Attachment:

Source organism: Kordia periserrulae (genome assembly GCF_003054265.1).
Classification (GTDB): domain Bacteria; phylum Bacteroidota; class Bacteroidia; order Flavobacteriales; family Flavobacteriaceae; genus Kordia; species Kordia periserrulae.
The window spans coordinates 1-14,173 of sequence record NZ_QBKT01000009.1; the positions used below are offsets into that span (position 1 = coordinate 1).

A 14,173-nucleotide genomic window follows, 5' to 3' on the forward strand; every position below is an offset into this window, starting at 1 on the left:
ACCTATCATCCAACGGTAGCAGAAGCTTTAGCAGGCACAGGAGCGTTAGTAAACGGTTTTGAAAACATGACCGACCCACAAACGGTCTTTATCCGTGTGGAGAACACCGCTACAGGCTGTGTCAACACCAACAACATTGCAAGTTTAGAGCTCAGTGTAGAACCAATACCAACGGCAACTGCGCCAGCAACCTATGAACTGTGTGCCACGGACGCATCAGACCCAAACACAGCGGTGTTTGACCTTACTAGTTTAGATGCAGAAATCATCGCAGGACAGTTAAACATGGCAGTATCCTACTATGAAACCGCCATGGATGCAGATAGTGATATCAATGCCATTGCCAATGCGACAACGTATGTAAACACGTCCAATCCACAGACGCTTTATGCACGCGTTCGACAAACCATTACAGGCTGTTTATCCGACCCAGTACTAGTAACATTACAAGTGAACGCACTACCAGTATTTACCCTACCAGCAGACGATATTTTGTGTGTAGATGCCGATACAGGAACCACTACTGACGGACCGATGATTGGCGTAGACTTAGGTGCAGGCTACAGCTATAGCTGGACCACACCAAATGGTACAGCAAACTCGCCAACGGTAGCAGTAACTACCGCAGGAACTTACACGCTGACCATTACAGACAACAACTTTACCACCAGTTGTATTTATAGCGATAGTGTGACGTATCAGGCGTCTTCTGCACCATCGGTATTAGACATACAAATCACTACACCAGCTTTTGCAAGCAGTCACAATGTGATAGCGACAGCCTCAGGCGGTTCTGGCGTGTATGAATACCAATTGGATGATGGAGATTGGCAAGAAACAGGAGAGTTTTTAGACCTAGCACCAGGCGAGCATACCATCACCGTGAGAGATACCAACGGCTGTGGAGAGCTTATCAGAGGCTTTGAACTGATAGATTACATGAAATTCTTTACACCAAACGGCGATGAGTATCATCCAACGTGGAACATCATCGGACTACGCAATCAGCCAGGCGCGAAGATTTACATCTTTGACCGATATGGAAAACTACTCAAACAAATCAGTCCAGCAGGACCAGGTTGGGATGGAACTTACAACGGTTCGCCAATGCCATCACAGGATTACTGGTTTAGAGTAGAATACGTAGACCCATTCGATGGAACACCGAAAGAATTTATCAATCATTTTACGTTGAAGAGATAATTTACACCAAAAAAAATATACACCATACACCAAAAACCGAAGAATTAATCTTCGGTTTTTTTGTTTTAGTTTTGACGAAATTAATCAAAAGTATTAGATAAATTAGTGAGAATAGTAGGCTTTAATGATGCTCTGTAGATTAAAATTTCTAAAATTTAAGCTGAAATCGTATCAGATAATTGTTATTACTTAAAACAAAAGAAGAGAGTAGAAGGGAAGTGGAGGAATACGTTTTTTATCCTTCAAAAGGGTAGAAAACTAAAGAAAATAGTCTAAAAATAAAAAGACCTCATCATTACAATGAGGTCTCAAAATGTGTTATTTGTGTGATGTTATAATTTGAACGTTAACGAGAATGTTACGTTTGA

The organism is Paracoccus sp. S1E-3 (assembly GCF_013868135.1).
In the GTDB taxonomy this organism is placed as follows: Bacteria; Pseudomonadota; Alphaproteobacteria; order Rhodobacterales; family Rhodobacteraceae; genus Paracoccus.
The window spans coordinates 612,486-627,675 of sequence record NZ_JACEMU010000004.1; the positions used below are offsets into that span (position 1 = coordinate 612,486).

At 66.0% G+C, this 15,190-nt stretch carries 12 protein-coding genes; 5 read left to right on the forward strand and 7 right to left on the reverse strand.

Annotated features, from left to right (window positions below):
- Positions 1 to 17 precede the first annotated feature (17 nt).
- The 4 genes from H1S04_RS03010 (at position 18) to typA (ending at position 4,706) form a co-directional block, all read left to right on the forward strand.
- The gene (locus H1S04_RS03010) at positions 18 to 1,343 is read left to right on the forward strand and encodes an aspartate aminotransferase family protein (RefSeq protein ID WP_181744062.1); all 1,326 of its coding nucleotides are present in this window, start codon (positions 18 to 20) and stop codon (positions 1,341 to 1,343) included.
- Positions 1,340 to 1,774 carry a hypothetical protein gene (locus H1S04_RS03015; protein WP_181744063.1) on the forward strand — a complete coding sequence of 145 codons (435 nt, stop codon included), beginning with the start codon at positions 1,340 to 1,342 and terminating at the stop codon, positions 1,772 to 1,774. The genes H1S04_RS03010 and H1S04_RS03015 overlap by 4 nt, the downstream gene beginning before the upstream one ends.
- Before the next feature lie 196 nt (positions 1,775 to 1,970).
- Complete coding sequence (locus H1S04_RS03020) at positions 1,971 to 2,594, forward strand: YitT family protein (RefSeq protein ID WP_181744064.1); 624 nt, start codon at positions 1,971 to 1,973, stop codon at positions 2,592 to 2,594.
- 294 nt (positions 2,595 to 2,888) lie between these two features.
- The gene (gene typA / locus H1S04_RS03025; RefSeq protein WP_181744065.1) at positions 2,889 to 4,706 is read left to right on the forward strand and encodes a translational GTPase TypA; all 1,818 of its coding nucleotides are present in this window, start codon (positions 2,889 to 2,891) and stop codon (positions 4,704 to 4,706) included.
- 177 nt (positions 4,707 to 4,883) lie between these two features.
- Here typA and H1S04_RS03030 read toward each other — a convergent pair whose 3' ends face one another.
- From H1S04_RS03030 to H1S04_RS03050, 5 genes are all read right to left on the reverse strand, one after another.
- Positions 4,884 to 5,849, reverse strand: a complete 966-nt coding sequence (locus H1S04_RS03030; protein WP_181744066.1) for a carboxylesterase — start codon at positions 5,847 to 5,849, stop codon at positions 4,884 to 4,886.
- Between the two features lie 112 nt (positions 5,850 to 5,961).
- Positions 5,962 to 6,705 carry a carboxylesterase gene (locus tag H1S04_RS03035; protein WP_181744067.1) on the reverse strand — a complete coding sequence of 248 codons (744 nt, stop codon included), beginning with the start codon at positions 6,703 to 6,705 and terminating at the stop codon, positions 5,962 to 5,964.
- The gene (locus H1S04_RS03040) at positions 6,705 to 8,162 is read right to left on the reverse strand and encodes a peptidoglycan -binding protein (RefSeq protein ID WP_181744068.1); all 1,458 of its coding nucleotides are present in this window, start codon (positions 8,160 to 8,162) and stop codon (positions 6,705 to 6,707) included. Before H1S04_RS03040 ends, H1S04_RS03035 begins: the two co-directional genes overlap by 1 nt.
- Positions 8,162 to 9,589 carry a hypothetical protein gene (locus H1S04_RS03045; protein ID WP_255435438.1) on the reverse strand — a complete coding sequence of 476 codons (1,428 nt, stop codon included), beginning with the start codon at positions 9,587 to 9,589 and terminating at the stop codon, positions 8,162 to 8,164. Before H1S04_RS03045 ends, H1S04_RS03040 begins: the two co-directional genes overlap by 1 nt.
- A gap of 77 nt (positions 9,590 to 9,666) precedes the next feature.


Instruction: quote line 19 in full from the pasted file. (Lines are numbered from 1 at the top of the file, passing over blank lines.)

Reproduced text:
- 177 nt (positions 4,707 to 4,883) lie between these two features.